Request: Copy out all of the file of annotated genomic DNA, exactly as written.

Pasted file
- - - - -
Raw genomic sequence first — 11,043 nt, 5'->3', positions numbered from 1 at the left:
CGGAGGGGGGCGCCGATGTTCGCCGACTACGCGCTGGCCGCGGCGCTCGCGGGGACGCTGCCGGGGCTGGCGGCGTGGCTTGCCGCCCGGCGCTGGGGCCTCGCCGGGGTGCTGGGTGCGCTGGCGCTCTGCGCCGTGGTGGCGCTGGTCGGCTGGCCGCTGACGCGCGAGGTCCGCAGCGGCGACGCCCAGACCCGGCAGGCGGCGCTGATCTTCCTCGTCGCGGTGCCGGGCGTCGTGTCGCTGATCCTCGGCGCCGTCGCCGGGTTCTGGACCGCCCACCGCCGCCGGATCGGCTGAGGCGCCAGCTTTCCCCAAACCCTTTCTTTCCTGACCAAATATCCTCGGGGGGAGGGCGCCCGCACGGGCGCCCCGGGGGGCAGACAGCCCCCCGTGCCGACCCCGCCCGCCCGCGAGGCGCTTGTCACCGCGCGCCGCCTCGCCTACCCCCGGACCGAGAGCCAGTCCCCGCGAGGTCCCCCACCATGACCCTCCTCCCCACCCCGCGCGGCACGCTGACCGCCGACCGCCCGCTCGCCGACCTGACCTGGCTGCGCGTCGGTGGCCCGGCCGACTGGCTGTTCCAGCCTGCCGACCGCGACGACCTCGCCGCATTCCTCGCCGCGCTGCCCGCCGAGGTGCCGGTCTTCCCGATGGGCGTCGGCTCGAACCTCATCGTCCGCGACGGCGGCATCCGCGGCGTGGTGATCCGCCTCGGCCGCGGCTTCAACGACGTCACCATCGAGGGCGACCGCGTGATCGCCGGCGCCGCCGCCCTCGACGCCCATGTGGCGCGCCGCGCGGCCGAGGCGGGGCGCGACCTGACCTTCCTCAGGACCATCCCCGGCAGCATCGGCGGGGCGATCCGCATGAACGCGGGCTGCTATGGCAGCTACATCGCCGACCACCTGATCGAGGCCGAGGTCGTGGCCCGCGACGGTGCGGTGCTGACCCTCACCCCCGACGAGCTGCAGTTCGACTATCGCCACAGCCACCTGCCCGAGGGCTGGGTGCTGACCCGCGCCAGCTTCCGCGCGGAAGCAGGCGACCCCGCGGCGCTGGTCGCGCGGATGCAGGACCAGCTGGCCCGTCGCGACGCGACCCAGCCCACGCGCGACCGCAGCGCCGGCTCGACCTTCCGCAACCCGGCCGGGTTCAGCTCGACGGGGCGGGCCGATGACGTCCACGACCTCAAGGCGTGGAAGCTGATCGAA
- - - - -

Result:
Raw genomic sequence first — 11,043 nt, 5'->3', positions numbered from 1 at the left:
CGGAGGGGGGCGCCGATGTTCGCCGACTACGCGCTGGCCGCGGCGCTCGCGGGGACGCTGCCGGGGCTGGCGGCGTGGCTTGCCGCCCGGCGCTGGGGCCTCGCCGGGGTGCTGGGTGCGCTGGCGCTCTGCGCCGTGGTGGCGCTGGTCGGCTGGCCGCTGACGCGCGAGGTCCGCAGCGGCGACGCCCAGACCCGGCAGGCGGCGCTGATCTTCCTCGTCGCGGTGCCGGGCGTCGTGTCGCTGATCCTCGGCGCCGTCGCCGGGTTCTGGACCGCCCACCGCCGCCGGATCGGCTGAGGCGCCAGCTTTCCCCAAACCCTTTCTTTCCTGACCAAATATCCTCGGGGGGAGGGCGCCCGCACGGGCGCCCCGGGGGGCAGACAGCCCCCCGTGCCGACCCCGCCCGCCCGCGAGGCGCTTGTCACCGCGCGCCGCCTCGCCTACCCCCGGACCGAGAGCCAGTCCCCGCGAGGTCCCCCACCATGACCCTCCTCCCCACCCCGCGCGGCACGCTGACCGCCGACCGCCCGCTCGCCGACCTGACCTGGCTGCGCGTCGGTGGCCCGGCCGACTGGCTGTTCCAGCCTGCCGACCGCGACGACCTCGCCGCATTCCTCGCCGCGCTGCCCGCCGAGGTGCCGGTCTTCCCGATGGGCGTCGGCTCGAACCTCATCGTCCGCGACGGCGGCATCCGCGGCGTGGTGATCCGCCTCGGCCGCGGCTTCAACGACGTCACCATCGAGGGCGACCGCGTGATCGCCGGCGCCGCCGCCCTCGACGCCCATGTGGCGCGCCGCGCGGCCGAGGCGGGGCGCGACCTGACCTTCCTCAGGACCATCCCCGGCAGCATCGGCGGGGCGATCCGCATGAACGCGGGCTGCTATGGCAGCTACATCGCCGACCACCTGATCGAGGCCGAGGTCGTGGCCCGCGACGGTGCGGTGCTGACCCTCACCCCCGACGAGCTGCAGTTCGACTATCGCCACAGCCACCTGCCCGAGGGCTGGGTGCTGACCCGCGCCAGCTTCCGCGCGGAAGCAGGCGACCCCGCGGCGCTGGTCGCGCGGATGCAGGACCAGCTGGCCCGTCGCGACGCGACCCAGCCCACGCGCGACCGCAGCGCCGGCTCGACCTTCCGCAACCCGGCCGGGTTCAGCTCGACGGGGCGGGCCGATGACGTCCACGACCTCAAGGCGTGGAAGCTGATCGAA